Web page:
A little over a year and a half ago, my son broke his arm. I was thinking about this today because I said good-bye to him this morning as he left on a 3 day camping trip with his class. I have often been disillusioned into thinking that as long as my kids are near me, I can protect them from harm — my love can protect them. I realize this is flawed logic but sometimes flawed logic is the hardest to let go of. Back to my son’s broken arm…
I had just pulled out of my driveway to make the 90 second journey to pick him up — I had my youngest daughter with me, she was barefoot and her hair was a mess. But, we were only going 90 seconds down the road to pick my son up from his Tae Kwon Do class — who would see her? As soon as I pulled away from my home, my phone rang. His instructor was on the other end and asked where I was. Knowing I wasn’t late to pick him up and knowing I had never gotten a call from his instructor — I immediately asked what was wrong. He responded that he was pretty sure my son had just broken his arm and I should hurry. I didn’t panic. My son had broken bones before — a finger, a hand… his head. I assumed this would be just another trip to the ER for a simple cast. When I got to his lesson, I went inside and immediately saw a swarm of parents around my son — they had looks of anguish on their faces as they turned to look at me. His forearm, shaped awkwardly like a “v”, was laying in his lap and he was pale. My stomach turned at the sight — my thoughts raced, I allowed panic to sink in just a bit.
My motherhood instincts kicked in as I lifted him into the car — thankfully, otherwise the panic was close to surfacing as he gazed at me for reassurance that it wasn’t that bad. I remember my youngest daughter, shoeless with messy hair, in the back — quiet. I’m sure she could sense my panic. My thoughts went to what everyone would say at the hospital when they saw her shoeless, messy haired self (motherhood panic encompasses all). My oldest daughter was at home getting ready to attend a homecoming game with four of her friends, who were also at my home — waiting for me to return to drive them there.
Within about five minutes, I made a call to the pediatrician to say we were going to the ER, I made a call to another parent to pick the older girls up from my house and drive them to the game, I made a call to the children’s father to come get my shoeless, messy haired youngest, and was allowing, once again, my mind to race as I gazed with a half-smile at my son.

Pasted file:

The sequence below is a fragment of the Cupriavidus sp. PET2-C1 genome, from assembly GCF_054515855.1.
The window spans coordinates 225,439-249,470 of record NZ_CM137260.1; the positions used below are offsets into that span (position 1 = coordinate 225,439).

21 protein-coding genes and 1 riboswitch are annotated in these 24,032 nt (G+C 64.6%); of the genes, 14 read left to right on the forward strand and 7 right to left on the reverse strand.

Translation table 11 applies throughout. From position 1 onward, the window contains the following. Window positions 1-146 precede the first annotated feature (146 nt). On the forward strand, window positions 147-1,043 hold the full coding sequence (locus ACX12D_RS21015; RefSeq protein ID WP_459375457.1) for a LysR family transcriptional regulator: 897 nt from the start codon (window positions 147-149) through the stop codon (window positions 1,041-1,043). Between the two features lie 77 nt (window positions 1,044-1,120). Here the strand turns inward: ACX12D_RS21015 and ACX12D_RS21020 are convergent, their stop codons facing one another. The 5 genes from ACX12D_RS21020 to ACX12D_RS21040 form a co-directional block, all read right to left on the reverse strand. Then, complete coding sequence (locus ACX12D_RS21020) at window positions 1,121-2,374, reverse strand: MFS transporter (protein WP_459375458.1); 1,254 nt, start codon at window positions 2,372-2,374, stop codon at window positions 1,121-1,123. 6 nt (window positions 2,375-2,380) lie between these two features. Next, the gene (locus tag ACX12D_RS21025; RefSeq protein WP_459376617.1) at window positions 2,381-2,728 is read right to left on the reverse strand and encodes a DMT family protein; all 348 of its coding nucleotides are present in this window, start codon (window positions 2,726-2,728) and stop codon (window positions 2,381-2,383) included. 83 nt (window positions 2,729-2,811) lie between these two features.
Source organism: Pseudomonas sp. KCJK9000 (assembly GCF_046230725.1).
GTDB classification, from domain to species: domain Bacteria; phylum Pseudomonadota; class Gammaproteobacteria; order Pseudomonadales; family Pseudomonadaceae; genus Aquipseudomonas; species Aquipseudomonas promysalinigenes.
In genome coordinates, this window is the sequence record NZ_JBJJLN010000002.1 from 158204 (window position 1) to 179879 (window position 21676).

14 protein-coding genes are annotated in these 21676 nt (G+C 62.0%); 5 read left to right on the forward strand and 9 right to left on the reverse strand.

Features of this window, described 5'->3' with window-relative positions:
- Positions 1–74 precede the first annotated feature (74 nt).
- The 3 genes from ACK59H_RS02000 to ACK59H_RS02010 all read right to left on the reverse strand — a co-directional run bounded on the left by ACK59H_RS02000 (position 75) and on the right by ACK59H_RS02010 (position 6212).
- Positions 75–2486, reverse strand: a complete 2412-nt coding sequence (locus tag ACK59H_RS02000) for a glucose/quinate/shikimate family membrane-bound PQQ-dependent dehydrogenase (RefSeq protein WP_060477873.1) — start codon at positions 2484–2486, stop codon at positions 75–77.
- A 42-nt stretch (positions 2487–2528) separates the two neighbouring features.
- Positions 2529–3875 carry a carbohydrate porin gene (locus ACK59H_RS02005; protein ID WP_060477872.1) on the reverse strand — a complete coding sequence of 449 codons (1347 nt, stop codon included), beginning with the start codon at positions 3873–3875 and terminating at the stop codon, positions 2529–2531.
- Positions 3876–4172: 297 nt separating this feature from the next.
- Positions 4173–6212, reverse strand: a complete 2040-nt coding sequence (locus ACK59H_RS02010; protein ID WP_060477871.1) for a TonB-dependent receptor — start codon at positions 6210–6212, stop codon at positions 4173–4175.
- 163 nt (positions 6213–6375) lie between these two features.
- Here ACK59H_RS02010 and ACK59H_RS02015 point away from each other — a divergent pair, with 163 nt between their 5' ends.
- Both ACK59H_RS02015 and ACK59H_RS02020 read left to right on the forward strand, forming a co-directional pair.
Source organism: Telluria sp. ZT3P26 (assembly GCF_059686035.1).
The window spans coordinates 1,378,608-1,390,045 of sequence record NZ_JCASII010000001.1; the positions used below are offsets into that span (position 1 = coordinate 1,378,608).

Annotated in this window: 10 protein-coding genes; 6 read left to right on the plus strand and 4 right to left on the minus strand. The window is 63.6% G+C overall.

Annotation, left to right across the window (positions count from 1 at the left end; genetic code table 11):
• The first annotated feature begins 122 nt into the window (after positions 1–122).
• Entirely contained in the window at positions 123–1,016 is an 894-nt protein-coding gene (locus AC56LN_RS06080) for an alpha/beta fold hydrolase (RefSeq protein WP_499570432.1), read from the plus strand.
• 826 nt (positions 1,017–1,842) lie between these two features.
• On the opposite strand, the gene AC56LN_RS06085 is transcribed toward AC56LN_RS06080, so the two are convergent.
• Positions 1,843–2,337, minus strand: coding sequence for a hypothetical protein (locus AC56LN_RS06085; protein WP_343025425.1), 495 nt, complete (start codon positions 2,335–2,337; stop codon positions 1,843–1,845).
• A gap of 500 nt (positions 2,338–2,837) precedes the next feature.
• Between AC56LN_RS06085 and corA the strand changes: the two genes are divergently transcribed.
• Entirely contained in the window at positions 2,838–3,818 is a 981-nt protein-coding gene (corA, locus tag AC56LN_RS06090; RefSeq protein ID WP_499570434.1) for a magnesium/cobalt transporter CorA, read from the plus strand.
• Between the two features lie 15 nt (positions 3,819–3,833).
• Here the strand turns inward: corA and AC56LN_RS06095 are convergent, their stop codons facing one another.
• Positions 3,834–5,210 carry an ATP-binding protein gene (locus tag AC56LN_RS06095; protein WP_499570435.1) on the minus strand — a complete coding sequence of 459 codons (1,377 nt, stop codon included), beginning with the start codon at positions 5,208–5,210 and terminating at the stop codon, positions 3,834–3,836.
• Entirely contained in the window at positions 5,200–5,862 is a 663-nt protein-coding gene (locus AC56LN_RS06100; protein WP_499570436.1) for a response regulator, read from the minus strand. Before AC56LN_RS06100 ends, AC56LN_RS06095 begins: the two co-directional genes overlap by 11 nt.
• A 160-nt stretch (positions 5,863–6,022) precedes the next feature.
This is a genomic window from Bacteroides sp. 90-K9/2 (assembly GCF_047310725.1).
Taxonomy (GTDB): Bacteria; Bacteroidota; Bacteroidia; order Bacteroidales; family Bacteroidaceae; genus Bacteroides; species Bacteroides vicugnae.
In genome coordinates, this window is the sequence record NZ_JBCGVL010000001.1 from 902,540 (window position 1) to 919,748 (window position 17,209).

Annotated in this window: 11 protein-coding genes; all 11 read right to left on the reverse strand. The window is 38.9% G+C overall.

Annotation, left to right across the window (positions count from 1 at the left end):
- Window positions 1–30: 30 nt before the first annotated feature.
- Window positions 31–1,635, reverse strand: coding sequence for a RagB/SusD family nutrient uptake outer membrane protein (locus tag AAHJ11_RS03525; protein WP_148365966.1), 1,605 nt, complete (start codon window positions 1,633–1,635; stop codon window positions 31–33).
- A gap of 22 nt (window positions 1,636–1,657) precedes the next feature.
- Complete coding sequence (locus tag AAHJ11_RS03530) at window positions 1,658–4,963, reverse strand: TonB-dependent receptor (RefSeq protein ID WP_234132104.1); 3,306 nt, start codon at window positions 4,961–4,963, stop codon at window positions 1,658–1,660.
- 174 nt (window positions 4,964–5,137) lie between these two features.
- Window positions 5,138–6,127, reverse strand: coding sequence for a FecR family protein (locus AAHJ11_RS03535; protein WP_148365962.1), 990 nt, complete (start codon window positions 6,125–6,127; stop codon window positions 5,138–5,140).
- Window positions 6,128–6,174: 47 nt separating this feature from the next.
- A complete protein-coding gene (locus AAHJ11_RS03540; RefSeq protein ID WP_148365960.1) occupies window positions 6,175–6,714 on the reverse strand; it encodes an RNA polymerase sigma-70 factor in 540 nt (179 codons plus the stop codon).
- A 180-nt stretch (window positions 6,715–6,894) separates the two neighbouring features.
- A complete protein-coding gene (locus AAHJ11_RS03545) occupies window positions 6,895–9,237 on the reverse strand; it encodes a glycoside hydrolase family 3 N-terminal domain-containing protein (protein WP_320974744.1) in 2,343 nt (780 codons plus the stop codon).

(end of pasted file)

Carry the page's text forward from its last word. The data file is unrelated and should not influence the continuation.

We were at the hospital for the next 30 hours — there was a surgery, there were pins… there was pain and tears and a lack of sleep that parents know too well — there was love.
Love finds us no matter where we are or what we’re doing. It hunts us down to remind us that we matter and the people we love matter. It keeps us warm and safe and whole.
Love was there in the hospital room with me all night as I watched my son sleep. Love was there as I thought about sending him into surgery. Love was there as I worried he would be scared and alone.
When he awoke the next morning, I explained that he would need a “little surgery” to fix his arm. I tried to focus on the cool cast he would surely get at the end of this journey. We sat on his bed for hours that morning waiting for his turn to be called in to surgery. He never seemed panicked or scared — not really. I told him he would sleep through the whole thing and I would be there to watch him. I think love surrounded he and I.
The wait for him to get out of surgery was long and tiresome and filled with anxiety. I wasn’t with him. What if something happened while I wasn’t with him? Would the protective shield of my love reach him from the waiting room? Of course, that was more of my flawed logic. My presence didn’t keep him from harm, my love couldn’t protect him — only nurture and care and encourage and warm him.
It occurred to me that I had been with him when he broke his finger and when he broke his hand and even when he broke his head (yes, a story for another time).
So this morning, he was thrilled, happy, excited. I was sending him out on his own to enjoy what life was offering him today, tomorrow… this week. My love will keep him warm, my love will fill his heart, my love will help him become whole — the rest is up to him.
Picture from Zebrasounds.net — Check it out, you’ll thank me later.